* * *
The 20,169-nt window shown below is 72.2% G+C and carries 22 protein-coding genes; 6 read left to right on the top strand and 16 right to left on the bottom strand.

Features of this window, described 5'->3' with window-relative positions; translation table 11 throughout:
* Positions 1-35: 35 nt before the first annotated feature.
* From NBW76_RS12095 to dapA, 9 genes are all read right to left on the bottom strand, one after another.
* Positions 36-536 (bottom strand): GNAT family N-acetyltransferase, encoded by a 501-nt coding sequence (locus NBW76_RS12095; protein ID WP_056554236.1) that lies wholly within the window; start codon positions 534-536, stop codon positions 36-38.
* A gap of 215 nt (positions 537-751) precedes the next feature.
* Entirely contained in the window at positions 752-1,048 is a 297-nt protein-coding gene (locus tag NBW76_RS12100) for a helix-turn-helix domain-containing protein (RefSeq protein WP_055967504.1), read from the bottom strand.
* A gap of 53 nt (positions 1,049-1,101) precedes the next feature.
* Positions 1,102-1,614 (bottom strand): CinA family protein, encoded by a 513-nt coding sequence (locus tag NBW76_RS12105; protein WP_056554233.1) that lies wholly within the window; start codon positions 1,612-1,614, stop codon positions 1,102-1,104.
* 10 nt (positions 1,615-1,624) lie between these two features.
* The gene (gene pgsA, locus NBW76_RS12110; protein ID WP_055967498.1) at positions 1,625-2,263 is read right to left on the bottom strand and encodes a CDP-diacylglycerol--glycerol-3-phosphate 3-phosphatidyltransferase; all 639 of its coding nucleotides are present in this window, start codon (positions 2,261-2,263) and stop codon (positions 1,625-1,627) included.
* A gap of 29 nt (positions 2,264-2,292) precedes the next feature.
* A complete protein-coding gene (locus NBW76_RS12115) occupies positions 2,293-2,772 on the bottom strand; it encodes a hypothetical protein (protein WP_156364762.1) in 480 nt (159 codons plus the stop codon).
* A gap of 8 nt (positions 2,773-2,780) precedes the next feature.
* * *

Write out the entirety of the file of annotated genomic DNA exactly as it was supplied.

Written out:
The 20,169-nt window shown below is 72.2% G+C and carries 22 protein-coding genes; 6 read left to right on the top strand and 16 right to left on the bottom strand.

Features of this window, described 5'->3' with window-relative positions; translation table 11 throughout:
* Positions 1-35: 35 nt before the first annotated feature.
* From NBW76_RS12095 to dapA, 9 genes are all read right to left on the bottom strand, one after another.
* Positions 36-536 (bottom strand): GNAT family N-acetyltransferase, encoded by a 501-nt coding sequence (locus NBW76_RS12095; protein ID WP_056554236.1) that lies wholly within the window; start codon positions 534-536, stop codon positions 36-38.
* A gap of 215 nt (positions 537-751) precedes the next feature.
* Entirely contained in the window at positions 752-1,048 is a 297-nt protein-coding gene (locus tag NBW76_RS12100) for a helix-turn-helix domain-containing protein (RefSeq protein WP_055967504.1), read from the bottom strand.
* A gap of 53 nt (positions 1,049-1,101) precedes the next feature.
* Positions 1,102-1,614 (bottom strand): CinA family protein, encoded by a 513-nt coding sequence (locus tag NBW76_RS12105; protein WP_056554233.1) that lies wholly within the window; start codon positions 1,612-1,614, stop codon positions 1,102-1,104.
* 10 nt (positions 1,615-1,624) lie between these two features.
* The gene (gene pgsA, locus NBW76_RS12110; protein ID WP_055967498.1) at positions 1,625-2,263 is read right to left on the bottom strand and encodes a CDP-diacylglycerol--glycerol-3-phosphate 3-phosphatidyltransferase; all 639 of its coding nucleotides are present in this window, start codon (positions 2,261-2,263) and stop codon (positions 1,625-1,627) included.
* A gap of 29 nt (positions 2,264-2,292) precedes the next feature.
* A complete protein-coding gene (locus NBW76_RS12115) occupies positions 2,293-2,772 on the bottom strand; it encodes a hypothetical protein (protein WP_156364762.1) in 480 nt (159 codons plus the stop codon).
* A gap of 8 nt (positions 2,773-2,780) precedes the next feature.